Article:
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Joe McCulloch is talking about a blast from the weird past today, Michael Zulli & Stephen Murphy's Puma Blues, which is being republished/continued by Dover Publications, until now not much known for comics publishing outside things like their reprints of Lynd Ward and the like. (Dover actually just announced a whole new line of graphic novels, and you can see more details in this Publishers Weekly report from Calvin Reid.) As usual, Joe also has a guided tour of this week's most interesting-sounding new comics releases, and spotlights Kerascoët & Hullbard's Beauty in the process.

And then we have Jeremy Sigler's review of Dash Shaw's new Doctors. Here's a bit of that:

Set in the future, the story is about a wealthy woman, Mrs. Bell, who slips at a public swimming pool, hits her head, and dies. As the narrative unfolds, we discover that upon her death, Mrs. Bell’s corpse has been displaced from the conventional morgue and brought by two so-called doctors—Dr. Cho and his daughter Tammy—to a creepy Brooklyn basement where, with the help of an assistant named Will, they attempt to head off Bell’s spirit in the afterlife and convince it to return to life.

The doctors claim to be rescuing Mrs. Bell before her post-death “fade to blackness,” but it takes quite a lot of deception and coercion to pry her away from her fairly cushy stay in the afterlife.

Meanwhile, we sense that business is not going so well for Dr. Cho’s pioneering practice. The finicky machine they use to enter the afterlife is an aging dust-covered computer, outfitted with equipment vaguely reminiscent of vintage electroshock therapy. At one point, Dr. Cho blows the dust off the tangled wires in his computer’s hard-drive to get it going again—a wink at the classic dystopian sci-fi world run by obsolete machinery from all eras. Fearlessly, Tammy lays down on her back, side by side with the corpse of Mrs. Bell, allowing her living brain to be hooked by cables to the dead brain of the corpse—the connection creates a portal between life and death. And this is how the therapy is administered.


Meanwhile, elsewhere:

—News. The Supreme Court decided not to review the Shuster estate case against Warner Bros.

—Misc.
At Boing Boing, Monte Beauchamp explains the idea behind and presents excerpts from his recent book, Masterful Marks: Cartoonists Who Changed the World.

—Reviews & Commentary. The previously skeptical Paul Constant has very strong praise for the new edition of The Best American Comics, guest edited by Scott McCloud. Zainab Akhtar likes Brandon Graham's Walrus.

And TCAF co-founder Chris Butcher weighs in on the recent online debates surrounding cosplay and changing convention culture, and his post will probably drive a lot more discussion. Here's a brief excerpt:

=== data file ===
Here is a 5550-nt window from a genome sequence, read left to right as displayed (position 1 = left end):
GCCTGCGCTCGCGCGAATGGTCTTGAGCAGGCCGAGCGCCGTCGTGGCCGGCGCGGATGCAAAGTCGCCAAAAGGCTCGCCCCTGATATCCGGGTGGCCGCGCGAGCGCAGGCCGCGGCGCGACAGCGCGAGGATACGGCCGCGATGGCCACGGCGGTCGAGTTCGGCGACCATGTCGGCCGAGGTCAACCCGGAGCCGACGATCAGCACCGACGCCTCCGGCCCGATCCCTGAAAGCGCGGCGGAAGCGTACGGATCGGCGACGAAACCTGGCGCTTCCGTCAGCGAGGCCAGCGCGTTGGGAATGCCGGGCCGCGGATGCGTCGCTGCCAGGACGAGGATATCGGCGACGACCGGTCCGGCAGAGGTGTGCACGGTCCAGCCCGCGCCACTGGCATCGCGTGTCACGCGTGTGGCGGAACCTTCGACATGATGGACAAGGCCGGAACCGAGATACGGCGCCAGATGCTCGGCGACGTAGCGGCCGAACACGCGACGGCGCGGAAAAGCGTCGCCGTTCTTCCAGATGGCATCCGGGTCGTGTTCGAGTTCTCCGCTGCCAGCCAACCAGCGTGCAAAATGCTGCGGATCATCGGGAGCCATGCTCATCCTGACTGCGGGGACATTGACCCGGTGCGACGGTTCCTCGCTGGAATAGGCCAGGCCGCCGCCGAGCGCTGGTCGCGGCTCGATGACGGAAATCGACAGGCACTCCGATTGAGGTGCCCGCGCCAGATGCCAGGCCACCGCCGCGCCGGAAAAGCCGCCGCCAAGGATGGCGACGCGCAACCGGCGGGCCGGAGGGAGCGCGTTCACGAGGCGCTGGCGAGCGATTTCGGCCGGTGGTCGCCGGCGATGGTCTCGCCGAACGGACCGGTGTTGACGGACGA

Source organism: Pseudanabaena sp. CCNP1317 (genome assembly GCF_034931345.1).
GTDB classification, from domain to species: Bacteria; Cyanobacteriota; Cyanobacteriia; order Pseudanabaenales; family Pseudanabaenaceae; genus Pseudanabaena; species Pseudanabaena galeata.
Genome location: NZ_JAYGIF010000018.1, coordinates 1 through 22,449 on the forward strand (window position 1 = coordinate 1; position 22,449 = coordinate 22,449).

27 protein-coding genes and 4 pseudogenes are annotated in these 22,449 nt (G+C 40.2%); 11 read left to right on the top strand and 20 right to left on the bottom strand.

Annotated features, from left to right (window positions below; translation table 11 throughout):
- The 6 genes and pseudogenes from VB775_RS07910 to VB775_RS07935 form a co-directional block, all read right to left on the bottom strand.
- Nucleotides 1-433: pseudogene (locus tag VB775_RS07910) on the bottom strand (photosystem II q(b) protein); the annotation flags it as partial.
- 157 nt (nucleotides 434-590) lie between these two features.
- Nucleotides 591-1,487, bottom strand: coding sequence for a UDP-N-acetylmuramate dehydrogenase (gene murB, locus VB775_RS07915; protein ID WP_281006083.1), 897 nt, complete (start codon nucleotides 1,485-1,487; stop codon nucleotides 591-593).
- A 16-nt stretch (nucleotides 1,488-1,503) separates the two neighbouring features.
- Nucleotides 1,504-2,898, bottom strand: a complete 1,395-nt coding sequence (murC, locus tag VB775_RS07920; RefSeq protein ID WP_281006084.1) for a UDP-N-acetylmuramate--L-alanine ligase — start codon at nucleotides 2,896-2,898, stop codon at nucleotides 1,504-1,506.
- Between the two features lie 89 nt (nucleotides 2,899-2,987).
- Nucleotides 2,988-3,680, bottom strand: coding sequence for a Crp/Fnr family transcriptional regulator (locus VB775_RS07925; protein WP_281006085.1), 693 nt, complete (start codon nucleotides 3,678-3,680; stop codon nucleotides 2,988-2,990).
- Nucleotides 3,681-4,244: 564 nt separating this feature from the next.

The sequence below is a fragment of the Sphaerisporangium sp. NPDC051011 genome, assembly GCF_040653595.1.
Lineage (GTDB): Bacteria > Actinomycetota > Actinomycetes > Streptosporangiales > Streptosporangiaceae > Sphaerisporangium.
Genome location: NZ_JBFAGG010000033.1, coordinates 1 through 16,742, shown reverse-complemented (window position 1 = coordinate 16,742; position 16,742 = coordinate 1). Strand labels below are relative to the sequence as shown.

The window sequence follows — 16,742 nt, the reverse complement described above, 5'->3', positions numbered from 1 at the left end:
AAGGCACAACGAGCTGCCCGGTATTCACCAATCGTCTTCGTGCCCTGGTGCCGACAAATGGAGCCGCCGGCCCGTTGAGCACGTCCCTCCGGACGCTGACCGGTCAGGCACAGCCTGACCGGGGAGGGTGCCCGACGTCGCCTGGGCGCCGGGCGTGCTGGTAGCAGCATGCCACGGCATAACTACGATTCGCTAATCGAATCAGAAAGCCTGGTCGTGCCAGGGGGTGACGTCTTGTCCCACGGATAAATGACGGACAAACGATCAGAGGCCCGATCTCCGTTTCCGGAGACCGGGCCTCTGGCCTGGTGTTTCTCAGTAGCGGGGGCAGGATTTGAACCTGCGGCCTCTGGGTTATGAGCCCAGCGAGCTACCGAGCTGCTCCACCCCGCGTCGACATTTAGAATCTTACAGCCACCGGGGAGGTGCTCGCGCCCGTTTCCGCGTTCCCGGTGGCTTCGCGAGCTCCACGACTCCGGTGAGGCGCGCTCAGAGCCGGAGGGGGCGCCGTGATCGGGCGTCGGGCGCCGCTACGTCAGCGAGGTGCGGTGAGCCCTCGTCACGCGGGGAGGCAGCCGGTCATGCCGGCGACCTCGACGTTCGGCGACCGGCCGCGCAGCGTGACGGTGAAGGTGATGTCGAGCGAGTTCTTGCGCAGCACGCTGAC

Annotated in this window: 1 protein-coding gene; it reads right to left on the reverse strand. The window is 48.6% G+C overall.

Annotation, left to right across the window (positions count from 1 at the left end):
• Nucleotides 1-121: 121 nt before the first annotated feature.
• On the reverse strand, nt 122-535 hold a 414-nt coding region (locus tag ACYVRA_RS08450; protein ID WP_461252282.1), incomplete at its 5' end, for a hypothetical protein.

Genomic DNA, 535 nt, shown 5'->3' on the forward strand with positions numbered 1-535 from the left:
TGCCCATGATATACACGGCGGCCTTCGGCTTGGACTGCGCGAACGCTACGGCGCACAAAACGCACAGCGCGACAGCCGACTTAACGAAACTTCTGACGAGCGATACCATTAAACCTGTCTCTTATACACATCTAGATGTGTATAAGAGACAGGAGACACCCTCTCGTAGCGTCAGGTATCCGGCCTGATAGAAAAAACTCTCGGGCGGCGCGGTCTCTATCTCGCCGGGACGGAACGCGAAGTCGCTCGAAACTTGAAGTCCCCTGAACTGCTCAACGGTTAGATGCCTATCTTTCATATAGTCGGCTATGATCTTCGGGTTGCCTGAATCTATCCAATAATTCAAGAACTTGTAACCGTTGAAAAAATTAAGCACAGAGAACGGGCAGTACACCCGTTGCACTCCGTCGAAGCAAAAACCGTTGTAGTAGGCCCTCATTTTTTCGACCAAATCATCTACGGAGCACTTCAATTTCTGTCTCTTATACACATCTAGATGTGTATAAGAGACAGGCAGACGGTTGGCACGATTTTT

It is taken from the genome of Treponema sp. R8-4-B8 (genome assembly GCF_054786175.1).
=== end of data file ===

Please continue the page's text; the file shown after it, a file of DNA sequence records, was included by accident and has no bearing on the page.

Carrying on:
I think Denise Dorman’s railing against the ‘instagram’ generation is hilarious but actually has a point–she’s just not using the best terminology to describe what is an actual phenomenon–before 5 years ago, no one (in their right mind) would go to a show thinking that they were an ‘attraction’ without buying themselves an exhibition space, a booth, an artist alley table, something. However, in the last few years the number of people who think that a badge (whether paid for or comped) entitles them to an audience within a convention space is on the rise dramatically. It’s been pegged as cosplayers, and honestly there are more cosplayers at shows than ever, and more professional cosplayers who are going to shows to make money and build an audience. Cosplayers attending shows as businesspeople, who aren’t contributing to the economy of the show.

But professional cosplayers (and I think there’s an important distinction there between people who cosplay and people who earn money cosplaying) are literally nothing compared to the other social media personalities who have begun to call comic-conventions theirs. Where previously you had nerdlebrities like Wil Wheaton building a social media empire out of their cred, today’s social media personalities have amassed huge followings through their postings, videos, and photos on YouTube (largely) and other video and media services. They are the product, they have 100,000, 200,000, 300,000 subscribers on social media, and they announce that they’re going to COMIC-CON X and all of their fans should meet them there. It’s easy to see how that’s a boon for a convention looking to sell tickets… they get a crazy-popular ‘guest’ and they don’t have to do any of the work of actually bringing this personality as a guest. The dude with the media badge AS the thing being covered. But tell me that a fan motivated to go to a comic show to see a dude who talks about shit on Youtube is gonna buy the same way, at the same level, as the fan motivated to go to a comic show because she likes comics.


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